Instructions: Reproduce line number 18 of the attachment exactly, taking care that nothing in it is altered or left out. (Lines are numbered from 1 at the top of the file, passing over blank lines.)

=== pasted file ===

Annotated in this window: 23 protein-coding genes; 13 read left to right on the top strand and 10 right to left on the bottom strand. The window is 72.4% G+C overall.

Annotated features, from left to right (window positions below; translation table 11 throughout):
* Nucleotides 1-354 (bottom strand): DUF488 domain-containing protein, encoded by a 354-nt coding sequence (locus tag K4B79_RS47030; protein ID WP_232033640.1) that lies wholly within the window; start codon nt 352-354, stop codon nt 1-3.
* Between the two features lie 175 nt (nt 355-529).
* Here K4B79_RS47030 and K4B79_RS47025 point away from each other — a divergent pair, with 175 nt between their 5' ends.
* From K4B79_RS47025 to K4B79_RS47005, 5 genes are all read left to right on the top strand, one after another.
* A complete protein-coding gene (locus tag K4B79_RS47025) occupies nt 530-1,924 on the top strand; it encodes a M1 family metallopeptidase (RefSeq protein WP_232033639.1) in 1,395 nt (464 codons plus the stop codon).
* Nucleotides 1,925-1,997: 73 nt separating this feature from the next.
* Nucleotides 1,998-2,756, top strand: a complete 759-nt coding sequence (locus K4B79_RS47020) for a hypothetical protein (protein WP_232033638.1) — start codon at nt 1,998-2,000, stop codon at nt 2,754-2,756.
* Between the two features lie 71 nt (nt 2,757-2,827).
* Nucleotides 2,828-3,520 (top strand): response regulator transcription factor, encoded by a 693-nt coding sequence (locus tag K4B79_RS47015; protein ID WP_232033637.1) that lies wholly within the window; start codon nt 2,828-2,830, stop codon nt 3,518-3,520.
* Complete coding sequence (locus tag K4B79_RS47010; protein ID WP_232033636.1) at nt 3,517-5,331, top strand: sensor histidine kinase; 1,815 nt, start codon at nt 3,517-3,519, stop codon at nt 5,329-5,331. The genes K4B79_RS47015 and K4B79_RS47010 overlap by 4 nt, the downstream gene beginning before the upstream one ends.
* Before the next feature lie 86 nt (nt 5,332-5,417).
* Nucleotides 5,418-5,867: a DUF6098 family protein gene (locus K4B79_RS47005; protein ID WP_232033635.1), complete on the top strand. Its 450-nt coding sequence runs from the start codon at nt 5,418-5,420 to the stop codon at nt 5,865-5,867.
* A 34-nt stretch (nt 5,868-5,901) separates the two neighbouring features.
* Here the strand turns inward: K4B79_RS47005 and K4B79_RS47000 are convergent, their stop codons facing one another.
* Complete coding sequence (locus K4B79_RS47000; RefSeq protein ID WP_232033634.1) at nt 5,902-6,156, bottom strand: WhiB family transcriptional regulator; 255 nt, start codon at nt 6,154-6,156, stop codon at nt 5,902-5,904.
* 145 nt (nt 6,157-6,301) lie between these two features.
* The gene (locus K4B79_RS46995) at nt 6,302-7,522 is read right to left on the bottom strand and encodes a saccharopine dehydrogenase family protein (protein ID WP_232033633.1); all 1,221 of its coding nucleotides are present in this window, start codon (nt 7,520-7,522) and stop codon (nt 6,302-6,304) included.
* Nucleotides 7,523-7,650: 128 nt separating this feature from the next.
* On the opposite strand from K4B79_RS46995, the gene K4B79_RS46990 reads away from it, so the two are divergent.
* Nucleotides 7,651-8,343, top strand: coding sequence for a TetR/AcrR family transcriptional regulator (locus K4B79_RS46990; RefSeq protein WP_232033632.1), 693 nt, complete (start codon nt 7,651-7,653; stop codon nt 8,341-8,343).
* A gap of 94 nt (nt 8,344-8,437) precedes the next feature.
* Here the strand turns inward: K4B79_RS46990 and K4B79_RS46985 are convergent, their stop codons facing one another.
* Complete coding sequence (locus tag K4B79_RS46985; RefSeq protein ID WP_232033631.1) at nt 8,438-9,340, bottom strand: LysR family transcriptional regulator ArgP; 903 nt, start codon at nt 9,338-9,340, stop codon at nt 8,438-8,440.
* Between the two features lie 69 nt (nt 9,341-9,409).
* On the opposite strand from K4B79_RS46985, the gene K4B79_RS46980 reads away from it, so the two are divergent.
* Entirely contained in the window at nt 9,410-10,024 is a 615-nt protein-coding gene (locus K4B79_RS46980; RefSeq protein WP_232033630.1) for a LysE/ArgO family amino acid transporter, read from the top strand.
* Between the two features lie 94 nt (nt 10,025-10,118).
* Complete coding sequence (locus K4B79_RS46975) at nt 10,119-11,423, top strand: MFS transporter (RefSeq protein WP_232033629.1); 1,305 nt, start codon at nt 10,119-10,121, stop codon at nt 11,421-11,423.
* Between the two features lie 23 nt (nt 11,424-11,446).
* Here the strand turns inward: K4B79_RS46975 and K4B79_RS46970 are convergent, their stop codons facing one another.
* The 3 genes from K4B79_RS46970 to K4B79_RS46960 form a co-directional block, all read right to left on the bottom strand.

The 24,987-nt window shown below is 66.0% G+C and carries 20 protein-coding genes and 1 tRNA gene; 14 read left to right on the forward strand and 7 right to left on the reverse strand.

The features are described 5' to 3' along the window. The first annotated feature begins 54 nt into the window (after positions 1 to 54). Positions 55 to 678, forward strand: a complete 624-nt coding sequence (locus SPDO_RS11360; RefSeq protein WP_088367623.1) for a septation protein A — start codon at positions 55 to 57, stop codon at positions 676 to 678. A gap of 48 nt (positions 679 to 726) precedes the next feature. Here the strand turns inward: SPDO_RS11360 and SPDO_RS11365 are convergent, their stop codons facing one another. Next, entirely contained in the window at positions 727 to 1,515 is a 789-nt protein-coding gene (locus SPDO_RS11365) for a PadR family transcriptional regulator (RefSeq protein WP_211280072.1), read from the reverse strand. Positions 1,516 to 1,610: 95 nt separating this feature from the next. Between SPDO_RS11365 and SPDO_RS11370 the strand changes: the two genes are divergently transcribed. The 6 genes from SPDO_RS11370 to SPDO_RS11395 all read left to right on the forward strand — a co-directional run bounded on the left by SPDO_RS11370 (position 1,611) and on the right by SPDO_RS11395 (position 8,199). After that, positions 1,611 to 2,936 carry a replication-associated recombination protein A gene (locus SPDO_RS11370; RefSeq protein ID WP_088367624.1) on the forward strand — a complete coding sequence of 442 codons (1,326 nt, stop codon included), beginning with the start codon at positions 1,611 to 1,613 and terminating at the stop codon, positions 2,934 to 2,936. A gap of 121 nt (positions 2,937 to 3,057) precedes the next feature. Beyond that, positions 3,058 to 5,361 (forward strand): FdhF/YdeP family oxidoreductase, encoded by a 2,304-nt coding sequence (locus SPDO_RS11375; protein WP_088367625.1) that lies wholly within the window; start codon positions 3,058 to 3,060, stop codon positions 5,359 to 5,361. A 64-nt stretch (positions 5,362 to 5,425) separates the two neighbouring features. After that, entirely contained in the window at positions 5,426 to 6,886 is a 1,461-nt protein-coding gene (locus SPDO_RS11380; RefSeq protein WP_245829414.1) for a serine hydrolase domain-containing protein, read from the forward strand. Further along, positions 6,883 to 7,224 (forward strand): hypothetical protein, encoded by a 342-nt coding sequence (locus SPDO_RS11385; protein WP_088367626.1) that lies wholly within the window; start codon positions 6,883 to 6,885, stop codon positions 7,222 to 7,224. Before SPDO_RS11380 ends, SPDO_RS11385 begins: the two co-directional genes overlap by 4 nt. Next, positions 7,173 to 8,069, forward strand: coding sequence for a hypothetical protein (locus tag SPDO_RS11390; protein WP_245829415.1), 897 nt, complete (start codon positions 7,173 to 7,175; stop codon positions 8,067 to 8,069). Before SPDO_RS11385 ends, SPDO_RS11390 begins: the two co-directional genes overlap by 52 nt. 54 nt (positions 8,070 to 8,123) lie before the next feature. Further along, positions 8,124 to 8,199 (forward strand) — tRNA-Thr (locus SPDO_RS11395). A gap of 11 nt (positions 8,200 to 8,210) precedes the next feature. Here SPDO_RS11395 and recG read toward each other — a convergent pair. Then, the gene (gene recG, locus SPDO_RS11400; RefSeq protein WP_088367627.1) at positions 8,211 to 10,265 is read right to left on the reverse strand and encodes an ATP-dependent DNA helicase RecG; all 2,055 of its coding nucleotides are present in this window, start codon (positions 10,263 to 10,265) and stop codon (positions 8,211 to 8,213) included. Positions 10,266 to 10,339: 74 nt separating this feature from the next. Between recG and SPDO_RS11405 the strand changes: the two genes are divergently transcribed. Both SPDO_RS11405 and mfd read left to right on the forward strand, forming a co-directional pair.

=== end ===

* 145 nt (nt 6,157-6,301) lie between these two features.